The Ignatian Examen, taken from the Spirituality Exercises of St. Ignatius invites to grow gratitude for God’s gifts and awareness of his presence.  This Advent examen is written by Laurie Marshainke, of Loyola Press.

1. Invite the Holy Spirit to help you see the day as the newborn baby Jesus sees it. What joy have you found today? Where have you felt God’s love? What have you done today to prepare the way for Jesus being born into this world for you?

2. Now think about your day as if looking at it through the eyes of a child; what do you see? Did something surprise you? Was it something someone said to you or something you are grateful for? What did you recognize as gifts (thinking about the gifts of gold, frankincense, and myrrh brought to Jesus)? Thank God for the gifts he has given to you today.

3. Take a moment to reflect on the times today when God was especially present to you. Recognize your feelings in those moments. How did you prepare your heart for God’s presence in the coming of Jesus? Where did you feel God’s loving arms wrapped around you the way Jesus felt Mary’s arms? How did you prepare yourself to experience God’s love, forgiveness, and hope?

4. Now take a moment to think about the times when God seemed to be hidden. Where did you struggle to see the Messiah in your life—the way some failed to recognize the birth of the Messiah when Jesus was born? When may you have seen the need for love and didn’t respond (maybe like the innkeeper), or the opportunity for forgiveness and you walked away? How was your heart prepared? Ask God to forgive you for anything that moved your heart away from God’s love and recognizing the birth of Jesus in you. And ask God to help you to open your heart and become the person that God created you to be.

5. Finally, prepare for the hope of Jesus Christ in your life. Think about what you are hopeful for, what you are looking forward to during Advent and the Christmas season. Is your hope like that of a child on Christmas morning? What gifts will you share to be hope for someone else? Ask God to bless all in your life as you prepare the way of the Lord, and ask God to be with you today and every day.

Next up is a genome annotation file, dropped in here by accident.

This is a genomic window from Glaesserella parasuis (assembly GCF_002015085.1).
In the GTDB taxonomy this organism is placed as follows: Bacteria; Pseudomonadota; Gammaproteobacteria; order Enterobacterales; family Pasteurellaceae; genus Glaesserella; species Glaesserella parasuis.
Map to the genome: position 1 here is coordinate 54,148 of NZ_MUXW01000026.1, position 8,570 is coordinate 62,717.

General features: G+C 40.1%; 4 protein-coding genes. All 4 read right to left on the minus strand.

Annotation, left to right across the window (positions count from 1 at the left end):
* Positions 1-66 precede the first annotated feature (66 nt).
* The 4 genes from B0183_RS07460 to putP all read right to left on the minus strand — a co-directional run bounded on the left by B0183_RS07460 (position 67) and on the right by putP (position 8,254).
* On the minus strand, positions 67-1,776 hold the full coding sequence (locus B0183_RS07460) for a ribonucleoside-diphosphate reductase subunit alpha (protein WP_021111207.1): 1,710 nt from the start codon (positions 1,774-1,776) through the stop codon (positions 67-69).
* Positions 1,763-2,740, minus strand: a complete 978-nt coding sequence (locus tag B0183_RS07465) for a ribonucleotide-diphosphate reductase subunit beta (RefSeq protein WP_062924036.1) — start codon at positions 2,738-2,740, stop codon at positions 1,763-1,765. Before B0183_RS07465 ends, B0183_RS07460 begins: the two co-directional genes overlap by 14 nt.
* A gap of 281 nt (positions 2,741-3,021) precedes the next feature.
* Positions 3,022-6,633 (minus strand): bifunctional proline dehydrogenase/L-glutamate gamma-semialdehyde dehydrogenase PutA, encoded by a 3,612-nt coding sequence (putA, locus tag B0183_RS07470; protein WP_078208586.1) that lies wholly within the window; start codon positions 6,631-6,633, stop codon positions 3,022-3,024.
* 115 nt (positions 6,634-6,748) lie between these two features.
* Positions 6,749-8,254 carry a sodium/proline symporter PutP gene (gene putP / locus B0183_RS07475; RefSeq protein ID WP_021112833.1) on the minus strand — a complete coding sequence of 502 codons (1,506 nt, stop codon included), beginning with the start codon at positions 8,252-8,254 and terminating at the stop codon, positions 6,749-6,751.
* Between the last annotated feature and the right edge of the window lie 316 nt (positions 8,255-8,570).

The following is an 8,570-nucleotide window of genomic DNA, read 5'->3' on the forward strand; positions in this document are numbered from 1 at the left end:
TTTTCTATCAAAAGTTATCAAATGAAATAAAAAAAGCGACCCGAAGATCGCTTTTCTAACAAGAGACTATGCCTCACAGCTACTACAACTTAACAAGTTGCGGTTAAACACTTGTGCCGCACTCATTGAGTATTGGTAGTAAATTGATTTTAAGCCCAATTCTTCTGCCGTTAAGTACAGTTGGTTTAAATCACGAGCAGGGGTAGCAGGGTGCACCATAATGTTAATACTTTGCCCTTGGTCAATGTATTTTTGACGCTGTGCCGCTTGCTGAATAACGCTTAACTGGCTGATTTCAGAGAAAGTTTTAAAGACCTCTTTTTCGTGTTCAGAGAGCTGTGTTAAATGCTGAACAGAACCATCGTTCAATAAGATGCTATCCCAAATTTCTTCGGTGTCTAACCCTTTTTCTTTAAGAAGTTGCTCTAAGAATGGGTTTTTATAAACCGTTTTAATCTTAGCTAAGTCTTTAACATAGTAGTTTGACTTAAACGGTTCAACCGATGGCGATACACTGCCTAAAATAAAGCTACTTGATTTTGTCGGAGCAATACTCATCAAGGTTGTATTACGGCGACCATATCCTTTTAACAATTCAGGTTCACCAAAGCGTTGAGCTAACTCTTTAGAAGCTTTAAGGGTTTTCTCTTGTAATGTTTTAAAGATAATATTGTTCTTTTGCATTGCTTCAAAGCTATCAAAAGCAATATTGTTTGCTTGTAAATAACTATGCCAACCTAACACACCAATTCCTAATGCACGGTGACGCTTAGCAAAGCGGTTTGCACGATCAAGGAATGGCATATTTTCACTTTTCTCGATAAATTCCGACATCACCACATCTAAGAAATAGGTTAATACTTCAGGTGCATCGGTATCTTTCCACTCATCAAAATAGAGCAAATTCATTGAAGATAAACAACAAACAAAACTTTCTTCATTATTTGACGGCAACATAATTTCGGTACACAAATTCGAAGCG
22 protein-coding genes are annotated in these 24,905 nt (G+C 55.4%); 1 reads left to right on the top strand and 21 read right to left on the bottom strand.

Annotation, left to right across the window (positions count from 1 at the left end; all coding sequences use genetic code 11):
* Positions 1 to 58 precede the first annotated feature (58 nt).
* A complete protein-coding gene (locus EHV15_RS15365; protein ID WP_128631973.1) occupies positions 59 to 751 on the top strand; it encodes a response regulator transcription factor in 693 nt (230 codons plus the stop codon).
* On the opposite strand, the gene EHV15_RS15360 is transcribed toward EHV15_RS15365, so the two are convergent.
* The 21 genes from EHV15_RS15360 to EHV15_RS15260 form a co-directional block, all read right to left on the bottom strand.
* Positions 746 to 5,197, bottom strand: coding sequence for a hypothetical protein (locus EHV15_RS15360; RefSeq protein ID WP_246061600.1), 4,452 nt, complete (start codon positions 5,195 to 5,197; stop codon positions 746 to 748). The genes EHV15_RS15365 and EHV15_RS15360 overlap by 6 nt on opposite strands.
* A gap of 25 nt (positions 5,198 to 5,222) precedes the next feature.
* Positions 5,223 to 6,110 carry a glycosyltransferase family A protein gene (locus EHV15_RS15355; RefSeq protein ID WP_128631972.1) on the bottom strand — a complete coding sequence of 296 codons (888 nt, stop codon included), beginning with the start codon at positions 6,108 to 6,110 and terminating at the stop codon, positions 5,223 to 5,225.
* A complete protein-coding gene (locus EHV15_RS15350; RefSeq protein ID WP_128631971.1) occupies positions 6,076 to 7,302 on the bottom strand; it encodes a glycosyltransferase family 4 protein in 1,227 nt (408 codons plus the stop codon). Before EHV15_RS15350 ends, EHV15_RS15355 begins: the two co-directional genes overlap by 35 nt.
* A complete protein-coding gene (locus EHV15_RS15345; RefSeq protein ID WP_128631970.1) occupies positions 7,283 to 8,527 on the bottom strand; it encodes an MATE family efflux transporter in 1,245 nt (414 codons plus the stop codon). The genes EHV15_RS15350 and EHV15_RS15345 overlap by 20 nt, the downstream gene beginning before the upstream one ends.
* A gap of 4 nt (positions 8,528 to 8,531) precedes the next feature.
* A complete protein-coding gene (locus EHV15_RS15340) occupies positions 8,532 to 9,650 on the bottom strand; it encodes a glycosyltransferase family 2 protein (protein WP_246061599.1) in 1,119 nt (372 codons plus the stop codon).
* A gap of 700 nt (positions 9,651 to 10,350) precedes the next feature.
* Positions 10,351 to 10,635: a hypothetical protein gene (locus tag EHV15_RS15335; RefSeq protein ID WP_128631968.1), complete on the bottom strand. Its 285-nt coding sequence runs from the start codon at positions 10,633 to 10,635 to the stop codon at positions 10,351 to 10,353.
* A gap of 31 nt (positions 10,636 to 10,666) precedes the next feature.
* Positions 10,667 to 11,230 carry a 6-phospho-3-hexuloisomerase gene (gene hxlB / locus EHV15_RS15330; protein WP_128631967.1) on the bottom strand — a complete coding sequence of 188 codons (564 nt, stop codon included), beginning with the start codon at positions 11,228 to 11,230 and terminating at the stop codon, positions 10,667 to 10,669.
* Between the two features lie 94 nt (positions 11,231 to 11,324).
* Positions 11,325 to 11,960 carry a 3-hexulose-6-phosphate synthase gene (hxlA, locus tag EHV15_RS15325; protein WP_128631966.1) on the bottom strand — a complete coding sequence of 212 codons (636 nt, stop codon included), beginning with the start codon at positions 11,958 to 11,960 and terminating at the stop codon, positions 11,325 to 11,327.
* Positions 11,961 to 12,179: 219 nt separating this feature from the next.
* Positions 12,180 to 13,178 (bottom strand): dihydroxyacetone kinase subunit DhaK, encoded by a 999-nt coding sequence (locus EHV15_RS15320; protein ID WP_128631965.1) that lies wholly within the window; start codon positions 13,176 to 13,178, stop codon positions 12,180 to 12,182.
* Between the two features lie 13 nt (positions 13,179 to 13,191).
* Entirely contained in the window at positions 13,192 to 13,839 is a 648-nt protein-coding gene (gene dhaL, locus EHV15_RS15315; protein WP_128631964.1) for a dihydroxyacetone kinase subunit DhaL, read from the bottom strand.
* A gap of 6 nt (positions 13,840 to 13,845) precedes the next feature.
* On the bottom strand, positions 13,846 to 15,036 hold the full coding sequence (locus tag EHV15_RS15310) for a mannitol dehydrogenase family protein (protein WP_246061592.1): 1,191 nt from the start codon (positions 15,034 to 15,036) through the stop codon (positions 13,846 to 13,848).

Friday, December 20, 2019

Advent Reflection- Mary Receiving Jesus

The moment my son, Brady, was first placed into my arms everything changed. As I gazed into his tiny eyes, stroked his peach fuzz hair, and snuggled new life, I knew my life would never be the same. I knew my life would be consumed with loving him, and I knew, as I held him, that I would experience love in a way I had never experienced before. The very act of receiving my son into my arms for the first time changed my life.

Advent prepares us for the birth of Jesus. On Christmas, we celebrate the act of Mary receiving Jesus into her arms for the first time—a moment that exemplifies “the Word became flesh and lived among us” (John 1:14). Can we imagine the gaze between mother and child that day? Mary gazing into Jesus’ tiny eyes, stroking his hair, and snuggling the new life in her arms. Mary feeling the same profound love, tremendous responsibility, and fear that all parents experience. Jesus looking up at her. Jesus crying and needing to be soothed by his mother, the same way all newborns need to be soothed.

I know Mary was changed by Jesus’ birth. Advent prepares us for the Incarnation, when a little baby boy brought a light into his mother’s life that changed her life. Advent prepares us for the greatest reason for hope in this world—that this little baby boy brought light not only into his mother’s life that night, but that Jesus’ birth brought powerful light into our world.

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Thursday, December 19, 2019

Advent Reflection- Entering into Silence

In our prayer lives, too, God often speaks most clearly to us in moments when we can quiet our own minds and voices. Words can sometimes be more reflective of my own anxieties and concerns than of God’s action. While prayerful words can be a beautiful mode of communication, they can also be distractions from fully placing myself in God’s hands. Sometimes our words, like Zechariah’s, manifest our own limits. Silence makes room for the fullness of God’s dynamic and healing power.